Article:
HCV - The burden of disease; the possibility of cure
Portugal, late 70’s early 80’s – a small group of pioneers hold a conviction that impelled them to action – as a result, policies followed practices and nowadays a nationwide public multidisciplinary organization is dedicated to the goal of treating addiction in parity with any other physical or mental disease.
Against all odds, an historical document, “Estratégia Nacional”, the core to the global approach – prevention, treatment, social rehabilitation, harm reduction - and also the support for the 2001 Decriminalization Act, emerged.
Addiction research and treatment modalities have evolve so much over the past few years, as has the treatment of comorbid infectious diseases, namely HIV and HCV, a public health concern of the 21st century.
In the WHO European Region, people who inject drugs (PWID) are at highest risk of acquiring HCV; 14 million are estimated to be chronically infected and many of them may not be aware.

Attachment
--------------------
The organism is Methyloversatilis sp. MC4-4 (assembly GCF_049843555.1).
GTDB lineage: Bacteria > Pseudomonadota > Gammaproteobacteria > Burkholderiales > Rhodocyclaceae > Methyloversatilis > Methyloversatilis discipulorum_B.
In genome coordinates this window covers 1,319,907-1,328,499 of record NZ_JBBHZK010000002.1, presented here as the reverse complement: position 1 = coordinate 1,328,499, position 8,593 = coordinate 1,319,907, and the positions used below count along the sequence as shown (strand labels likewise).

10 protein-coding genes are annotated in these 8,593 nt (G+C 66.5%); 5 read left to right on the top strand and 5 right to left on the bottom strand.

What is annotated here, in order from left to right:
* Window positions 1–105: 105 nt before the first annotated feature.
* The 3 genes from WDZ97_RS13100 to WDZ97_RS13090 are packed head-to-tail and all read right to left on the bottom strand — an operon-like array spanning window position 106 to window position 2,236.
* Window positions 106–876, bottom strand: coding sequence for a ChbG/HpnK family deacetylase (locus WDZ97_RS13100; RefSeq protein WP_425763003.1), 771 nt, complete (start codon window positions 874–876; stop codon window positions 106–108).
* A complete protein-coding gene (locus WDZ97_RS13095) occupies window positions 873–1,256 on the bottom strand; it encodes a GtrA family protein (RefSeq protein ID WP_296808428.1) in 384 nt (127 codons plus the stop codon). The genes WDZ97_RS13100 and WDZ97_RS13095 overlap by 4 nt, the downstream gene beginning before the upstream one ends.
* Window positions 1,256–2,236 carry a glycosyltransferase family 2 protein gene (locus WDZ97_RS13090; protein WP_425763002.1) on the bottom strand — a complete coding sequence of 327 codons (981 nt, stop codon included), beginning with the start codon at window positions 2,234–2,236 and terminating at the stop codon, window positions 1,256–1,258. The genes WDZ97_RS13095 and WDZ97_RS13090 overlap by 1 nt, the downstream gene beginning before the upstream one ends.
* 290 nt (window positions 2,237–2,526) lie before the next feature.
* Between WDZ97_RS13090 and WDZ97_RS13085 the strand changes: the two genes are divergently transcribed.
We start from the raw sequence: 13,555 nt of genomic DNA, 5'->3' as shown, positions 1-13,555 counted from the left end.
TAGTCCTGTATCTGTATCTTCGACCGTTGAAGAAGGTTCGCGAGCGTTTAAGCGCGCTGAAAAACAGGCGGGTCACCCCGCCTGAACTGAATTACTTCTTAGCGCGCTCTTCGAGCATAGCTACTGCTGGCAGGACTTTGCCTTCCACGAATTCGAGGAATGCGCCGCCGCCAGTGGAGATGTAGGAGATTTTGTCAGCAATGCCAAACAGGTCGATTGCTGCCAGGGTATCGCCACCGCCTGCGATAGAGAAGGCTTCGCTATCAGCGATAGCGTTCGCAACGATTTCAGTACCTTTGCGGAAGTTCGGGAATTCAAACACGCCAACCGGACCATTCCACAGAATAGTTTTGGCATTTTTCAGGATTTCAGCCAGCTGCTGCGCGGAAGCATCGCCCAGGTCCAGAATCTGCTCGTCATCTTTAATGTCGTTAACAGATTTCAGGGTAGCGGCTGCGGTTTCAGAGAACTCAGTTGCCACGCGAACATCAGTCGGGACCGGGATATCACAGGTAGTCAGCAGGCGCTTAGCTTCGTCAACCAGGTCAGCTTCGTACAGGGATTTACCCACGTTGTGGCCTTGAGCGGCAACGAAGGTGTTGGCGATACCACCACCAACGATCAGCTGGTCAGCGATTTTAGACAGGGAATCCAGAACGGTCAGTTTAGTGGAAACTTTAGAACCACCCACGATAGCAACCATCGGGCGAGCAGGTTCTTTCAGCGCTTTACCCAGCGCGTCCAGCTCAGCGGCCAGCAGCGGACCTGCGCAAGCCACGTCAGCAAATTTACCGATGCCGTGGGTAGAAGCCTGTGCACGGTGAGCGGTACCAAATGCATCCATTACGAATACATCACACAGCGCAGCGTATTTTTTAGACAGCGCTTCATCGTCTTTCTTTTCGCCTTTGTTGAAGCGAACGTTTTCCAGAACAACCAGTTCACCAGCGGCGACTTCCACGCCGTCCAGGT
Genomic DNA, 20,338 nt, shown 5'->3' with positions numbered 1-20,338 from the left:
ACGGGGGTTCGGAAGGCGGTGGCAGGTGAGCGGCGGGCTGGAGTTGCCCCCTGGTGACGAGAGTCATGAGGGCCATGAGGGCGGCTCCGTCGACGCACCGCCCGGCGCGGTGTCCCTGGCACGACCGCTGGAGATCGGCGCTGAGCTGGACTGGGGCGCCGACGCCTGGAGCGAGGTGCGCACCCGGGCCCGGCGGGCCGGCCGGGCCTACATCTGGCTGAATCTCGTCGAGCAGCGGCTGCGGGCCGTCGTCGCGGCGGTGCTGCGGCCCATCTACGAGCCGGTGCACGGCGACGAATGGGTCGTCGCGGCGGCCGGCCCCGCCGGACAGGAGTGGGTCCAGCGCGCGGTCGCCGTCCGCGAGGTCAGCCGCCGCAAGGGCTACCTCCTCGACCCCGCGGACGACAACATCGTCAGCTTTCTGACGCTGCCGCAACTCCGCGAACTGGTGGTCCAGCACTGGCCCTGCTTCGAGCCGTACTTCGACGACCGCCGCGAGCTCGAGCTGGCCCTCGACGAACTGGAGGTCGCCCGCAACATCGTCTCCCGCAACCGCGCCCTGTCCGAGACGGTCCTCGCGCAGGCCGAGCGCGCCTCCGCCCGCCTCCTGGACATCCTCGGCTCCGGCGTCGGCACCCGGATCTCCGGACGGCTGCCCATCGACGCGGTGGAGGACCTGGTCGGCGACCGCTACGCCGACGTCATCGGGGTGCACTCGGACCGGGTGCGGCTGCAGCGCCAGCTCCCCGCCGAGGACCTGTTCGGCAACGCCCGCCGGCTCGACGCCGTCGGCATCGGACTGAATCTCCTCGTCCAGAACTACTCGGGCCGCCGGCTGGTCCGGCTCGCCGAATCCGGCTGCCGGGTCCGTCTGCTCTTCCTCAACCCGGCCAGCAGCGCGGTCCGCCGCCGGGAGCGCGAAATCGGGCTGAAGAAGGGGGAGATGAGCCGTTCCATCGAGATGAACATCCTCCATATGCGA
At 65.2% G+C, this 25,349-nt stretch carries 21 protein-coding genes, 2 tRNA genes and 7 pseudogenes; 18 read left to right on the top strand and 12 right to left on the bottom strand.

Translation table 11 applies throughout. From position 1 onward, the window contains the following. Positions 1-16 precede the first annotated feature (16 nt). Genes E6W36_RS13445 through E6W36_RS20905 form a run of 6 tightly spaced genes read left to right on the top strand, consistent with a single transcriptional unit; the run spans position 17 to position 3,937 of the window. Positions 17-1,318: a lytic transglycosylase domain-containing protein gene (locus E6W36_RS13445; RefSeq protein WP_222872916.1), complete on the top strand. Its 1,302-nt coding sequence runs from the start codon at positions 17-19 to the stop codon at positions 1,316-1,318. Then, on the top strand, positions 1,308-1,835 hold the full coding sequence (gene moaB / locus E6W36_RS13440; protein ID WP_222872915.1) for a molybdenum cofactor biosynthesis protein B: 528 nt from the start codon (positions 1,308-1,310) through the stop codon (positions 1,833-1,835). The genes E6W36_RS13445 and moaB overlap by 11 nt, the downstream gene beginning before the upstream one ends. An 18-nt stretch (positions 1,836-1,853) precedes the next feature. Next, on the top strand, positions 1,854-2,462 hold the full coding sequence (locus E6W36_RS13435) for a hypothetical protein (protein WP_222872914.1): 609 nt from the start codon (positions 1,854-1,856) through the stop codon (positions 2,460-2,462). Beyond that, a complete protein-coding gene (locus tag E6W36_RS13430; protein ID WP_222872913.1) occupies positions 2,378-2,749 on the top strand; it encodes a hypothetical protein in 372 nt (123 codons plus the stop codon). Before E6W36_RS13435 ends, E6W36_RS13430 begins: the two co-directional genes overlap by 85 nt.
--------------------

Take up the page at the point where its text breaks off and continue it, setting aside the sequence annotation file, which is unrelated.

112.500 people die due to HCV - related liver disease each year.
The care and cure trail of this Portuguese model links addiction care units, harm reduction structures, GP’s and hospital specialists so that the best clinical approach, the best available care can be provided to the patients we mutually serve – this is an ethical imperative.
Comorbidity with mental disorders should also be acknowledged, since the prevalence amongst drug users is higher.
Portugal, July 2017: a total of 17.591 patients are referred to HCV treatment; 6639 meet the criteria of cure. This is the result, until now, of breaking barriers to care on the treatment-setting level we will describe.
However, there’s still a lot of ground to cover, and the implementation of safe injections places and the Fast-track Cities project represent a breakthrough, hence it’s known the transmission of the infection is now mainly concentrated in PWID.